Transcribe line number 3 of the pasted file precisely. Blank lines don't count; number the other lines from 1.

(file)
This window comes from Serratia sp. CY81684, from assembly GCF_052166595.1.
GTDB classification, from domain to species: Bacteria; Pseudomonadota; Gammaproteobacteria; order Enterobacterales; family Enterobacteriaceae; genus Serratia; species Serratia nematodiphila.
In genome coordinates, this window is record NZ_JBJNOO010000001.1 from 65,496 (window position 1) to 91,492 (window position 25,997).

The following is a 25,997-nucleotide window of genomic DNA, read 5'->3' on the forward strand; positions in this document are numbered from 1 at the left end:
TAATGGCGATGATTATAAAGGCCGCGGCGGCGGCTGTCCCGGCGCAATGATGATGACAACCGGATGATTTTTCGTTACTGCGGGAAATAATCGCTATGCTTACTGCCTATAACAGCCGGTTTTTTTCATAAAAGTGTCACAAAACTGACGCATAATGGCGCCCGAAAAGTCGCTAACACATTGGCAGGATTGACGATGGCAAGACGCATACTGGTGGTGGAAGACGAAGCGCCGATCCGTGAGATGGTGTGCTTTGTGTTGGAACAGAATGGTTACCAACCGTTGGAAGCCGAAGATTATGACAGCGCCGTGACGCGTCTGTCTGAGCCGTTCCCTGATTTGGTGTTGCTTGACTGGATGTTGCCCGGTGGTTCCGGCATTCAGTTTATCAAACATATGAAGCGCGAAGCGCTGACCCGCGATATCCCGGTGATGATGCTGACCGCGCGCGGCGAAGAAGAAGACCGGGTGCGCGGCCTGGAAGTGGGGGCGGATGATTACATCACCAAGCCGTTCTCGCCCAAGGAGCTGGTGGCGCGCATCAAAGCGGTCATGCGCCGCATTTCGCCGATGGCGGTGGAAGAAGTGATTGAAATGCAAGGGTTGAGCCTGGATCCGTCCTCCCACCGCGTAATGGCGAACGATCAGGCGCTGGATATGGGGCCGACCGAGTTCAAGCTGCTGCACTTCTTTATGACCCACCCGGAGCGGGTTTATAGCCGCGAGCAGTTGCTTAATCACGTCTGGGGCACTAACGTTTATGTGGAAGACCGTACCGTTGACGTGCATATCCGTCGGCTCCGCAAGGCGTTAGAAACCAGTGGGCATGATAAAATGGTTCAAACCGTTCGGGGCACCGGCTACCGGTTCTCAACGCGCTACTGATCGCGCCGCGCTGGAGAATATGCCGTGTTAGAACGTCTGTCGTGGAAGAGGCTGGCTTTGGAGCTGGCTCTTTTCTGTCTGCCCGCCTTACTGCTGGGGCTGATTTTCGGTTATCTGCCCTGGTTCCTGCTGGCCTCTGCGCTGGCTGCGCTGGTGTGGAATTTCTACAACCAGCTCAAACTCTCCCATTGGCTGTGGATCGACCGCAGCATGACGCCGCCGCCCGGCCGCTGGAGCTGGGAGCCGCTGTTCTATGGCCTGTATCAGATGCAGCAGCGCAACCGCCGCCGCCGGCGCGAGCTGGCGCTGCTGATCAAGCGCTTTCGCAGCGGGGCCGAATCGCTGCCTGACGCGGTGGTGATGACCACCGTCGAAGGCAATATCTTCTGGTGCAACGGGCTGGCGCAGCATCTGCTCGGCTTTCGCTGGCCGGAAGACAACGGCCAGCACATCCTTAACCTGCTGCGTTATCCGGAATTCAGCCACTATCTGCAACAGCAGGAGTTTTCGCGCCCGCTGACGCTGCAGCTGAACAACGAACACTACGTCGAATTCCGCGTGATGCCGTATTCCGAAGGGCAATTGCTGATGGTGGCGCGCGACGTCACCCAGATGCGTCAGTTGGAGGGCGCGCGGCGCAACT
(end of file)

In genome coordinates, this window is record NZ_JBJNOO010000001.1 from 65,496 (window position 1) to 91,492 (window position 25,997).